Arts and Entertainment

Quiet as it’s Kept

After all is said and done, is the Whitney Biennial still worth seeing?

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The opening night of this year’s Whitney Biennial stood at the intersection of fashion, culture, and contemporary art. The artists themselves were an extension of their work, placing emphasis on their connections to their cultures and personal histories. Extravagantly dressed visitors walked the floors and stairways of the museum, defying gender roles, international and cultural borders, and time. Gingham patterns, leather, studs, glitter beards, eight-inch heels, latex, and vibrant hair dyes were all gathered in one place for one purpose: to self-express. Yet despite the powerful imagery of each individual, none could compare to that of the artwork and its stories. Each piece was carefully presented to suit its message; some were shrouded in darkness, away from the majority on the floor, filling the viewer with powerful lonesomeness and anxiety. Others were brightly displayed, illustrating the artist’s love and respect for their homeland. Each floor filled its visitors with waves of emotion, joy, sorrow, loss, remembrance, discomfort, dread, one after another, each piece so different from the last.

The Whitney Biennial is an exhibition showcasing unknown and upcoming American artists at the Whitney Museum in the Meatpacking District. This year’s event began on April 6, and I was fortunate enough to attend opening night as a guest. The exhibition closes on September 5, 2023. The theme this year, Quiet as it’s Kept, highlights the challenges and complexities of modern American identities. With this in mind, the most effective pieces throughout the exhibition were those with a complex conceptual background to them, revealing hundreds of years of human experience, history, and culture; art that shows its audience that there are layers to the American identity. One such piece is titled “Ecstatic Draught of Fishes” by Ellen Gallager. This mixed media work features multi-colored strands of metal leaf, representing water, and silver humanoid figures, tied together by these strands. The water suggests the Atlantic Ocean, which has historical connections to the violence of the slave trade. The foreground projects slightly off of the background, which looks like a multicolor, earthy-toned quilt. Gallager describes the piece’s significance in its wall text, describing how culture is seemingly left behind, but always resurfaces as an “insurgent memory.” At the end of her description, she asks the viewer: “In the face of relentless destructive attacks on a culture, a steady beat of anti-Blackness, what survives?” The piece alone is thought-provoking and meaningful, but posing this question at the end leaves the work stuck in the viewer’s mind above all others.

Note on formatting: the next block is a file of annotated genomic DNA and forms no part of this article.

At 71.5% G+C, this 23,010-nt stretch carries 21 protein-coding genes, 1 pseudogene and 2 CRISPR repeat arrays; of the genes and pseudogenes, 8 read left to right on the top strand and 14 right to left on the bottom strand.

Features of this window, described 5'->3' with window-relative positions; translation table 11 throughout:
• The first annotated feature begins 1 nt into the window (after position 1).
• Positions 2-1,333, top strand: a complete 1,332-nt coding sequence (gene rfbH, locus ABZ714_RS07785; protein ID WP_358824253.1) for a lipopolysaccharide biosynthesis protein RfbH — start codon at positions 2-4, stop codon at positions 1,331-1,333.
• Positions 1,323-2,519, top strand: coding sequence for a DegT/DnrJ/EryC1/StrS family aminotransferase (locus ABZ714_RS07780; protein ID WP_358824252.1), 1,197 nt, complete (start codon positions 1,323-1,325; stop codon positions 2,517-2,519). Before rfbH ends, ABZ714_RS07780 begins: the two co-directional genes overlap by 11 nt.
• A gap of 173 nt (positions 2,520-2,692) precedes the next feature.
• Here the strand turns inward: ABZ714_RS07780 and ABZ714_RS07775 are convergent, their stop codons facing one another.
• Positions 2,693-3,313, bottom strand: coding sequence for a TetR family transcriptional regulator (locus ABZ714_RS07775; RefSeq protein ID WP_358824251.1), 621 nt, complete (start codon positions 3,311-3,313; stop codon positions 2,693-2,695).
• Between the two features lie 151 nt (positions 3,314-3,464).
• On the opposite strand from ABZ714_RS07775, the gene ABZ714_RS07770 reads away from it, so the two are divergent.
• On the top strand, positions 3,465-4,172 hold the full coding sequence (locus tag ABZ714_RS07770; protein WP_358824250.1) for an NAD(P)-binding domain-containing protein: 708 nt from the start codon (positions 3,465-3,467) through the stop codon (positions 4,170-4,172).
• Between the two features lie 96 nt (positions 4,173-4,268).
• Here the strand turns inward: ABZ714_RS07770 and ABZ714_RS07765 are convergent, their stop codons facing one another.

Upon entering the exhibition floors, the first work of art in one’s line of sight is Dyani White Hawk’s “Wopila | Lineage.” At first, the work appears to be nothing special, but upon closer inspection, it is meticulously constructed with thousands upon thousands of individual glass beads. White Hawk’s work is inspired by traditional Lakota abstraction, which also influenced generations of American artists, including Barnett Newman and Jackson Pollock. However, this piece is unique to the artist and her lineage. White Hawk said that her work represents the connection between land and life, and the ancestral and living communities that make her work possible. On opening night, her whole family was there alongside her, showing their support and connection to her work. Of all the artists in attendance, no others had generations of their family with them. The intergenerational relevance of the piece shows its importance.

However, not every piece was effective or meaningful. One in particular, “La Horda (The Horde)” by Andrew Roberts, failed to deliver insightful or aesthetically challenging content. The piece depicts zombified workers of the major companies centered in America on a row of four digital screens. Each worker is shown alone, wearing a bloodied uniform and beginning to decompose. The message of this work was unfortunately lost in translation. The artist intended to convey workers gaining class consciousness, but instead shows them as brutish creatures who work mindlessly and purposelessly. Other artworks with anti-corporate messaging read far more effectively, like “Felled jungle ready for burning” by Danielle Dean. This multimedia collage shows sharp contrast between the beautiful, healthy landscape that exists in Brazil today and the post-industrial charred, deserted, and barren land that remained. Dean focused on Ford Motors’s attempt to “bring the principles of the assembly lines” to the rainforest, damaging the environment and harming the people in the process.

Aside from the occasional flop, this Biennial was unique and successful, especially compared to previous ones. In the past, many Biennials featured a lesser range of media, and limited emphasis on craft. This Biennial also emphasized the vast range of cultures throughout the country in comparison to others, which had a much more uniform, central idea. The artwork, too, was mostly thought-provoking and innovative, and many more pieces felt like they spoke to a much broader audience, which inspired more interpersonal connection.